Hydro Power

Unlocking the Potential of Hydropower

It is no secret that the world is running out of both time and energy. On the one hand, the fuels that we have depended on since the Industrial Age’s dawn are at critically low levels. On the other hand, there have been rising concerns about how human-made pollution and fuel-burning is causing the world’s climate to change irretrievably. More than ever, there is a need for sustainable energy, that is, sources of power that can meet the present needs without polluting – while also ensuring that future generations’ needs are met. Hydropower may be just the solution we are looking for. It does not just cater to the world’s best and safe resource but also allows for sustainable development.

What is Hydropower?

Hydro comes from the Greek word for ‘water.’ Thus, hydropower refers to the process of using water for generating energy. Unlike the traditional forms of energy production, which use water in the form of steam, hydropower uses water’s kinetic energy, such as running or fast-flowing water. Hydropower is a renewable source of energy, which means that it does not run out – as long as humans or nature can find a way of making sure that water flows, civilization would have the blessing of hydropower. This form of energy is also a frontrunner for sustainable efforts because it is also non-polluting.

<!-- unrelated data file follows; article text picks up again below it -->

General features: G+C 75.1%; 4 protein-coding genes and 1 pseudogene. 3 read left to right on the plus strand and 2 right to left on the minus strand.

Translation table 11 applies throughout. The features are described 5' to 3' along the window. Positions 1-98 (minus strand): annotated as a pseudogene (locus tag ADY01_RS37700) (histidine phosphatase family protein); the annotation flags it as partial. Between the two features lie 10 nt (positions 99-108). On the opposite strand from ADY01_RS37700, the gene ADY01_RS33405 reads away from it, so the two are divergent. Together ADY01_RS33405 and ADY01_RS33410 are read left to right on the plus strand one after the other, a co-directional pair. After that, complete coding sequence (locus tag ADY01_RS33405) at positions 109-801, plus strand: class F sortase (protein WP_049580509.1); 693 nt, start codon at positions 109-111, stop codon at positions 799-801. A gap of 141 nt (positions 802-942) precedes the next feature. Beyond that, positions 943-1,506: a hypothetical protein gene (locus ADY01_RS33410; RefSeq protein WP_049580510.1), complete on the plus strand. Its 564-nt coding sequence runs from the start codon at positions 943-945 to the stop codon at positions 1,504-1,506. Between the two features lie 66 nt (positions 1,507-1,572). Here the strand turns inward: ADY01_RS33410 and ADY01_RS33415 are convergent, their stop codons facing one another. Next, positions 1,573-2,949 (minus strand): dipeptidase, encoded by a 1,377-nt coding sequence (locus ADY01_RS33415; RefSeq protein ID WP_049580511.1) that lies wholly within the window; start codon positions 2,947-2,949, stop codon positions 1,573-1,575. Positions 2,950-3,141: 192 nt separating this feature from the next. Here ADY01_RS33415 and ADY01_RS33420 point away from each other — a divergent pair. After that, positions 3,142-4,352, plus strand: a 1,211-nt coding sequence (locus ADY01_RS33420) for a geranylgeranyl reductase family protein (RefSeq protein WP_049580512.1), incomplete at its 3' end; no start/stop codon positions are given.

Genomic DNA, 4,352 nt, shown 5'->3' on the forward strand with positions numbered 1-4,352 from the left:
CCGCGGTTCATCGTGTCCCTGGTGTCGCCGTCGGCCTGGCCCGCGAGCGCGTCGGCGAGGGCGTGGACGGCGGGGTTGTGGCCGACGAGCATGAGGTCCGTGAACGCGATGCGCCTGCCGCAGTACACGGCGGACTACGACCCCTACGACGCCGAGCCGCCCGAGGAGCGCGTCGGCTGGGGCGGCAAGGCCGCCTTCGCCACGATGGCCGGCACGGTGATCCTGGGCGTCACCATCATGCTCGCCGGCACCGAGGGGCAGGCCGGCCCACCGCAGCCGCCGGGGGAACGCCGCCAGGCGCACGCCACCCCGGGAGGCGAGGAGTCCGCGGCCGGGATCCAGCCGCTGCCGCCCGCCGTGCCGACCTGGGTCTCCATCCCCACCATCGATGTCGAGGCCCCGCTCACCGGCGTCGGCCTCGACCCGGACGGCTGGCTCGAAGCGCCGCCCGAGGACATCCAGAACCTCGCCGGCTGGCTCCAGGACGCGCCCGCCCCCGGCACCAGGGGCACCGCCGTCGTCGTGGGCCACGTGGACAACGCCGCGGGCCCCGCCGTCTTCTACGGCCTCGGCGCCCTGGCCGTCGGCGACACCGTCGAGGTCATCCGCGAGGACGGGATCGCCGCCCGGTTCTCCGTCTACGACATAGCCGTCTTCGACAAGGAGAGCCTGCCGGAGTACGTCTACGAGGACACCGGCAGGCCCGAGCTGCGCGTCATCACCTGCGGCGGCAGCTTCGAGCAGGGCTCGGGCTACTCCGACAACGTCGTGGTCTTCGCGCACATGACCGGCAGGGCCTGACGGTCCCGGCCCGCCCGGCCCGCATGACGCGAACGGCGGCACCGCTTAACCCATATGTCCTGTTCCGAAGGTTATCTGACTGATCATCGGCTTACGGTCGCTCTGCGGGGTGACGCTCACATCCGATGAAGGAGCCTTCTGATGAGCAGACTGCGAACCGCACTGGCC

History of Hydropower

Today, when people think of hydropower, they tend to imagine large and complex structures such as dams and turbines and naturally assume that harnessing water’s power was made possible only in the modern age. In reality, hydropower has been around for a long time –

Early Empires

Many early empires, such as the Persians, Romans, and the Chinese, had their rudimentary versions of watermills, some as early as 4th century BCE. These were used for several purposes, such as processing grains and metal ore extraction.